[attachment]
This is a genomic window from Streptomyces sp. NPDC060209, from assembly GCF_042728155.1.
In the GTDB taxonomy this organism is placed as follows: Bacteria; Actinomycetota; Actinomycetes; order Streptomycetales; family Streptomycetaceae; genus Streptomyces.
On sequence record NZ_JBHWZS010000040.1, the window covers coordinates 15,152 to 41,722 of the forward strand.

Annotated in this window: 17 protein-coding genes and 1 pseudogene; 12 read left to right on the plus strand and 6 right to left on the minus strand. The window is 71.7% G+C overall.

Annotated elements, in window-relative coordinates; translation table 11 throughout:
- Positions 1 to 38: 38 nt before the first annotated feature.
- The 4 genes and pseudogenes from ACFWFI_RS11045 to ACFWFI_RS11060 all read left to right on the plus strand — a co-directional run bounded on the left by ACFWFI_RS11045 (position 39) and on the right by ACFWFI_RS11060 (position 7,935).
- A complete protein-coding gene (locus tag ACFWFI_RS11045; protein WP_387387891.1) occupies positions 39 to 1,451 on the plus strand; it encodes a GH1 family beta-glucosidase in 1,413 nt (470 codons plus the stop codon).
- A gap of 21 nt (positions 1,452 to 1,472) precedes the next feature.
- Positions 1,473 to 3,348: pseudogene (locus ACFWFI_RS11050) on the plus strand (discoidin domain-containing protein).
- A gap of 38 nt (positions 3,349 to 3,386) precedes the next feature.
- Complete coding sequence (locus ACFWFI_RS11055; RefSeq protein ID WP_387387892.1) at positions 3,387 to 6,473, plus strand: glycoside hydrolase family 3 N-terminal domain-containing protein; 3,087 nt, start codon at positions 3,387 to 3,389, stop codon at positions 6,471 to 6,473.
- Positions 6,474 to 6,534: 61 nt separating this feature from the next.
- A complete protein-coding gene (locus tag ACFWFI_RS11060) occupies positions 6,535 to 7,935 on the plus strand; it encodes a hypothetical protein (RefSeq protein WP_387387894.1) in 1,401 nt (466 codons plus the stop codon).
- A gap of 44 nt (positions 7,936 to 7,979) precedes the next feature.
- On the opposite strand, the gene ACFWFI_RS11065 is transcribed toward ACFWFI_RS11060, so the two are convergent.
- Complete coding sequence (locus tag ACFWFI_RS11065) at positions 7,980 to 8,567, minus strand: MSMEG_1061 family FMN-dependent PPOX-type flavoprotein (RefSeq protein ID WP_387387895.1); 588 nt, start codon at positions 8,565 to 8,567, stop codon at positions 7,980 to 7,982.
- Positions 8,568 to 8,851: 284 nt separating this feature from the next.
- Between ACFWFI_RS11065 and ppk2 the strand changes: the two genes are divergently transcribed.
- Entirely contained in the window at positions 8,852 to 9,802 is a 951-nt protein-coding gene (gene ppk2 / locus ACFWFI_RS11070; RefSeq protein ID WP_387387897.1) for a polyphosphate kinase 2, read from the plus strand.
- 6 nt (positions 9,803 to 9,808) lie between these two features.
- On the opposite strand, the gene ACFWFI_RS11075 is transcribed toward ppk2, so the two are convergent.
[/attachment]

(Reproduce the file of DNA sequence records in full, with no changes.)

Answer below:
This is a genomic window from Streptomyces sp. NPDC060209, from assembly GCF_042728155.1.
In the GTDB taxonomy this organism is placed as follows: Bacteria; Actinomycetota; Actinomycetes; order Streptomycetales; family Streptomycetaceae; genus Streptomyces.
On sequence record NZ_JBHWZS010000040.1, the window covers coordinates 15,152 to 41,722 of the forward strand.

Annotated in this window: 17 protein-coding genes and 1 pseudogene; 12 read left to right on the plus strand and 6 right to left on the minus strand. The window is 71.7% G+C overall.

Annotated elements, in window-relative coordinates; translation table 11 throughout:
- Positions 1 to 38: 38 nt before the first annotated feature.
- The 4 genes and pseudogenes from ACFWFI_RS11045 to ACFWFI_RS11060 all read left to right on the plus strand — a co-directional run bounded on the left by ACFWFI_RS11045 (position 39) and on the right by ACFWFI_RS11060 (position 7,935).
- A complete protein-coding gene (locus tag ACFWFI_RS11045; protein WP_387387891.1) occupies positions 39 to 1,451 on the plus strand; it encodes a GH1 family beta-glucosidase in 1,413 nt (470 codons plus the stop codon).
- A gap of 21 nt (positions 1,452 to 1,472) precedes the next feature.
- Positions 1,473 to 3,348: pseudogene (locus ACFWFI_RS11050) on the plus strand (discoidin domain-containing protein).
- A gap of 38 nt (positions 3,349 to 3,386) precedes the next feature.
- Complete coding sequence (locus ACFWFI_RS11055; RefSeq protein ID WP_387387892.1) at positions 3,387 to 6,473, plus strand: glycoside hydrolase family 3 N-terminal domain-containing protein; 3,087 nt, start codon at positions 3,387 to 3,389, stop codon at positions 6,471 to 6,473.
- Positions 6,474 to 6,534: 61 nt separating this feature from the next.
- A complete protein-coding gene (locus tag ACFWFI_RS11060) occupies positions 6,535 to 7,935 on the plus strand; it encodes a hypothetical protein (RefSeq protein WP_387387894.1) in 1,401 nt (466 codons plus the stop codon).
- A gap of 44 nt (positions 7,936 to 7,979) precedes the next feature.
- On the opposite strand, the gene ACFWFI_RS11065 is transcribed toward ACFWFI_RS11060, so the two are convergent.
- Complete coding sequence (locus tag ACFWFI_RS11065) at positions 7,980 to 8,567, minus strand: MSMEG_1061 family FMN-dependent PPOX-type flavoprotein (RefSeq protein ID WP_387387895.1); 588 nt, start codon at positions 8,565 to 8,567, stop codon at positions 7,980 to 7,982.
- Positions 8,568 to 8,851: 284 nt separating this feature from the next.
- Between ACFWFI_RS11065 and ppk2 the strand changes: the two genes are divergently transcribed.
- Entirely contained in the window at positions 8,852 to 9,802 is a 951-nt protein-coding gene (gene ppk2 / locus ACFWFI_RS11070; RefSeq protein ID WP_387387897.1) for a polyphosphate kinase 2, read from the plus strand.
- 6 nt (positions 9,803 to 9,808) lie between these two features.
- On the opposite strand, the gene ACFWFI_RS11075 is transcribed toward ppk2, so the two are convergent.